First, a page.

• Library dependencies on scalaz, scalactic, or cats - not a trivial decision. These are large libraries which your team may not be ready for. Consider carefully if you want to go outside the standard library.
  • Possible performance hits - admittedly, this is an area where I have little expertise (but do I smell a possible follow-up post on benchmarking this?), but do keep in mind that in evolving from Java-like code to more functional code there may be performance hits, e.g. more allocations for all these little types which may lead to GC issues.
  • Mind your boundaries - if you're writing a library you may be exposing clients (or consumers, or colleagues) to something they've never seen before that may turn them off immediately: consider providing bridging-the-gap conveniences for handling these types! Usability goes a long way for everyone.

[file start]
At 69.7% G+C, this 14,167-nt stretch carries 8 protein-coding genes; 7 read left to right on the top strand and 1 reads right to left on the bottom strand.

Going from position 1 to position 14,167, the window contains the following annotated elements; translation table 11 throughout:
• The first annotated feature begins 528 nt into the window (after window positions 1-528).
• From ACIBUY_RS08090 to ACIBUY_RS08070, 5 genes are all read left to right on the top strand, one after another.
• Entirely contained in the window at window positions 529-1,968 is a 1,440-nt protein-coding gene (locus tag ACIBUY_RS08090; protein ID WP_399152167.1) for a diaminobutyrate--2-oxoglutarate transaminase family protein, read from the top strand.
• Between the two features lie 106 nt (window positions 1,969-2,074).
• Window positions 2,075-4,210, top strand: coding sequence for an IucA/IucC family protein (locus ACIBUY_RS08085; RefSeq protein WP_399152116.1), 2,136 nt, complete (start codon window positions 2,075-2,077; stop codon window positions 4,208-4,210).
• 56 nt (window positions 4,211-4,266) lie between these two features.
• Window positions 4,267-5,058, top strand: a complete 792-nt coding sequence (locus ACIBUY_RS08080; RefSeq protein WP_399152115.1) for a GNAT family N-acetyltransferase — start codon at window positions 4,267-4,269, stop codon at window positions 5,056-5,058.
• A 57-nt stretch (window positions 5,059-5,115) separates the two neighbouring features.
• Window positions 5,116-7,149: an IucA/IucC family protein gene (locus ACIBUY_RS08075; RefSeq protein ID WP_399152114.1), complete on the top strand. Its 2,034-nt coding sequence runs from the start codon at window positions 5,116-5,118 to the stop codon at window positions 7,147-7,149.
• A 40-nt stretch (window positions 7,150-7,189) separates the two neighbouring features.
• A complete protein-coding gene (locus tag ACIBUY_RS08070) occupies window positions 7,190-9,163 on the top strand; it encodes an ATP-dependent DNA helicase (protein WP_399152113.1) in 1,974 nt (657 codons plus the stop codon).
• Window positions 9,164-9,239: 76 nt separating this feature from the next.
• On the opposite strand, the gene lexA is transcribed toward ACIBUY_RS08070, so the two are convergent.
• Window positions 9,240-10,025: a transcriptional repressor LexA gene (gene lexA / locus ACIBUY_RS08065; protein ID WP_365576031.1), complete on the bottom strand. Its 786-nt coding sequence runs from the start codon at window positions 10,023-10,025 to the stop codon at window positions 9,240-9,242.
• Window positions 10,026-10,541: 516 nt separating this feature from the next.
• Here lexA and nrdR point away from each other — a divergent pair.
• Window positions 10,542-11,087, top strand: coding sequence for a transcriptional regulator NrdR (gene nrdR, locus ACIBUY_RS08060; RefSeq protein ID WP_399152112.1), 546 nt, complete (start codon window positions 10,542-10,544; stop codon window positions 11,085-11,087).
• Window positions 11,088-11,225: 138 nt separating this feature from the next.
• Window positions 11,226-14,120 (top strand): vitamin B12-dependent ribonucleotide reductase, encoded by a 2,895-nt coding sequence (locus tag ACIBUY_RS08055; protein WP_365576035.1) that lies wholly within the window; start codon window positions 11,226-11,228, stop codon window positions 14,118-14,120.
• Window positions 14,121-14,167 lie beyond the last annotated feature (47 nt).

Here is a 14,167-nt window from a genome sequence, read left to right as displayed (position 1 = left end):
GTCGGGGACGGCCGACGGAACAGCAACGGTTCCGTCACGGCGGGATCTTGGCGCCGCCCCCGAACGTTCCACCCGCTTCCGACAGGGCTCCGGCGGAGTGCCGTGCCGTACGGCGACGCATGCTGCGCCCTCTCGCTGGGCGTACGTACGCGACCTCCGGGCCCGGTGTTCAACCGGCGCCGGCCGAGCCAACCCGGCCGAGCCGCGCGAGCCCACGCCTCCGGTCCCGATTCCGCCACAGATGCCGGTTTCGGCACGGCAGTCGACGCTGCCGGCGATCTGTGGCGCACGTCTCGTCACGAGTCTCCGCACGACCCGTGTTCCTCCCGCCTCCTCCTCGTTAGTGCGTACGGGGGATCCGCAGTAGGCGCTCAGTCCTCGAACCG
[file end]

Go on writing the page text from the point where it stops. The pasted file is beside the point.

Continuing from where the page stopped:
What about accumulating errors?

As mentioned before, all these error handling types fail fast, so there's no room for accumulating errors along a group of functions. In a future post we'll go over mechanisms for accumulating errors, some of which will look familiar, and some look very different from what someone coming from Java has ever seen.

Further Reading

There are also other great resources on the topic specifically for Scala that I wholly recommend to read:


[1] Or purity, whatever. Before you break out the “well, actually…“, see a discussion on the terms purity vs. referential transparency, and for the purpose of this post I may interchange both.

[2] Monads and monadic composition (function composition) are a hard thing to explain well, I like to boil it down to being boxes for values that come with built-in behavior. Functors, Applicatives, And Monads In Pictures is so far my favorite explainer, complete with pictures!